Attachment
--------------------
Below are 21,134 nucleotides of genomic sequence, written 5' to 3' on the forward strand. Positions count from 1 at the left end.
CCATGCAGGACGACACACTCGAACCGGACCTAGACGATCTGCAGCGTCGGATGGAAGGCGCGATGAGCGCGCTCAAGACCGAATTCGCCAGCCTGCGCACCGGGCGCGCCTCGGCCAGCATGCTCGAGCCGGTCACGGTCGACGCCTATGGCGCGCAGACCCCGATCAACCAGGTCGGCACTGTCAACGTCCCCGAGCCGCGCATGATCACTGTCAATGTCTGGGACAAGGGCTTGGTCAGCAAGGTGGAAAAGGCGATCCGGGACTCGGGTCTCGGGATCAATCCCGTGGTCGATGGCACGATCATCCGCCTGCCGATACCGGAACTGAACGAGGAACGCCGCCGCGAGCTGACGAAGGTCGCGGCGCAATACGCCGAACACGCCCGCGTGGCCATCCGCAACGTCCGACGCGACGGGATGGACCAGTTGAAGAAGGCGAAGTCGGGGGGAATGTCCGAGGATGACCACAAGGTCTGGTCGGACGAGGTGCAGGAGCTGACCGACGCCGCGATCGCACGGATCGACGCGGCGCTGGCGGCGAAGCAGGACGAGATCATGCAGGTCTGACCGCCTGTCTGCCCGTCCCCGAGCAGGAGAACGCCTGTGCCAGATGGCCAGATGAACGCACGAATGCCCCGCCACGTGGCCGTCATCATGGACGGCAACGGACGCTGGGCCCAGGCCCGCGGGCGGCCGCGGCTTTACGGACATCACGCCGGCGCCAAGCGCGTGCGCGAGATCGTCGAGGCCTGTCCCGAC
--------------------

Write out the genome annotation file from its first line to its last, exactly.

Below are 21,134 nucleotides of genomic sequence, written 5' to 3' on the forward strand. Positions count from 1 at the left end.
CCATGCAGGACGACACACTCGAACCGGACCTAGACGATCTGCAGCGTCGGATGGAAGGCGCGATGAGCGCGCTCAAGACCGAATTCGCCAGCCTGCGCACCGGGCGCGCCTCGGCCAGCATGCTCGAGCCGGTCACGGTCGACGCCTATGGCGCGCAGACCCCGATCAACCAGGTCGGCACTGTCAACGTCCCCGAGCCGCGCATGATCACTGTCAATGTCTGGGACAAGGGCTTGGTCAGCAAGGTGGAAAAGGCGATCCGGGACTCGGGTCTCGGGATCAATCCCGTGGTCGATGGCACGATCATCCGCCTGCCGATACCGGAACTGAACGAGGAACGCCGCCGCGAGCTGACGAAGGTCGCGGCGCAATACGCCGAACACGCCCGCGTGGCCATCCGCAACGTCCGACGCGACGGGATGGACCAGTTGAAGAAGGCGAAGTCGGGGGGAATGTCCGAGGATGACCACAAGGTCTGGTCGGACGAGGTGCAGGAGCTGACCGACGCCGCGATCGCACGGATCGACGCGGCGCTGGCGGCGAAGCAGGACGAGATCATGCAGGTCTGACCGCCTGTCTGCCCGTCCCCGAGCAGGAGAACGCCTGTGCCAGATGGCCAGATGAACGCACGAATGCCCCGCCACGTGGCCGTCATCATGGACGGCAACGGACGCTGGGCCCAGGCCCGCGGGCGGCCGCGGCTTTACGGACATCACGCCGGCGCCAAGCGCGTGCGCGAGATCGTCGAGGCCTGTCCCGAC